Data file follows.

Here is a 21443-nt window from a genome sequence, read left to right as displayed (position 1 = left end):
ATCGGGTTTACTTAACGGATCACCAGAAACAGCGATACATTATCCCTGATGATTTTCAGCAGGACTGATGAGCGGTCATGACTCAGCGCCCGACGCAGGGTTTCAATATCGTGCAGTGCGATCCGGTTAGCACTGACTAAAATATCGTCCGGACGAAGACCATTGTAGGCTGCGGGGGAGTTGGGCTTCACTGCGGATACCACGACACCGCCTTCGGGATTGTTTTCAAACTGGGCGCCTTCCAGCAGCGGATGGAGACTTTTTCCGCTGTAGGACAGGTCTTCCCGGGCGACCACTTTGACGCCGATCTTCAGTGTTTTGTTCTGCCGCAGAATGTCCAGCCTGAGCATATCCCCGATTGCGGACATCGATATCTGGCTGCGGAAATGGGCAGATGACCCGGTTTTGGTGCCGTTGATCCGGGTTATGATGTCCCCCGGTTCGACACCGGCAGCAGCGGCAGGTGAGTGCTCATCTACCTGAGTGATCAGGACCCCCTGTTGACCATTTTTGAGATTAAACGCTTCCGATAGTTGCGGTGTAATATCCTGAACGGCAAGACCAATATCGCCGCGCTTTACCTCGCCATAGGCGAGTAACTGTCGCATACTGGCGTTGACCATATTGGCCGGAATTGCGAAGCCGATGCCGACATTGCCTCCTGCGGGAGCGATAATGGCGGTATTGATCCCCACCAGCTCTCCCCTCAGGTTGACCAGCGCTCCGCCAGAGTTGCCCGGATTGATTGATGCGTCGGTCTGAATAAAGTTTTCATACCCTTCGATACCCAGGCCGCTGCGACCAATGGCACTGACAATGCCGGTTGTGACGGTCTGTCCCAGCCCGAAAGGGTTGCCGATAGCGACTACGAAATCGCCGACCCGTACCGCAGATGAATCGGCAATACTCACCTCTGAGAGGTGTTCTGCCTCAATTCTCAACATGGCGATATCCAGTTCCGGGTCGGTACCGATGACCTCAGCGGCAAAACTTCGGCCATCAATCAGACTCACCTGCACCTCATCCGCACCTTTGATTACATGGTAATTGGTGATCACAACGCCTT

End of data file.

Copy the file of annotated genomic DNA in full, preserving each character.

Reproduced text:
Here is a 21443-nt window from a genome sequence, read left to right as displayed (position 1 = left end):
ATCGGGTTTACTTAACGGATCACCAGAAACAGCGATACATTATCCCTGATGATTTTCAGCAGGACTGATGAGCGGTCATGACTCAGCGCCCGACGCAGGGTTTCAATATCGTGCAGTGCGATCCGGTTAGCACTGACTAAAATATCGTCCGGACGAAGACCATTGTAGGCTGCGGGGGAGTTGGGCTTCACTGCGGATACCACGACACCGCCTTCGGGATTGTTTTCAAACTGGGCGCCTTCCAGCAGCGGATGGAGACTTTTTCCGCTGTAGGACAGGTCTTCCCGGGCGACCACTTTGACGCCGATCTTCAGTGTTTTGTTCTGCCGCAGAATGTCCAGCCTGAGCATATCCCCGATTGCGGACATCGATATCTGGCTGCGGAAATGGGCAGATGACCCGGTTTTGGTGCCGTTGATCCGGGTTATGATGTCCCCCGGTTCGACACCGGCAGCAGCGGCAGGTGAGTGCTCATCTACCTGAGTGATCAGGACCCCCTGTTGACCATTTTTGAGATTAAACGCTTCCGATAGTTGCGGTGTAATATCCTGAACGGCAAGACCAATATCGCCGCGCTTTACCTCGCCATAGGCGAGTAACTGTCGCATACTGGCGTTGACCATATTGGCCGGAATTGCGAAGCCGATGCCGACATTGCCTCCTGCGGGAGCGATAATGGCGGTATTGATCCCCACCAGCTCTCCCCTCAGGTTGACCAGCGCTCCGCCAGAGTTGCCCGGATTGATTGATGCGTCGGTCTGAATAAAGTTTTCATACCCTTCGATACCCAGGCCGCTGCGACCAATGGCACTGACAATGCCGGTTGTGACGGTCTGTCCCAGCCCGAAAGGGTTGCCGATAGCGACTACGAAATCGCCGACCCGTACCGCAGATGAATCGGCAATACTCACCTCTGAGAGGTGTTCTGCCTCAATTCTCAACATGGCGATATCCAGTTCCGGGTCGGTACCGATGACCTCAGCGGCAAAACTTCGGCCATCAATCAGACTCACCTGCACCTCATCCGCACCTTTGATTACATGGTAATTGGTGATCACAACGCCTT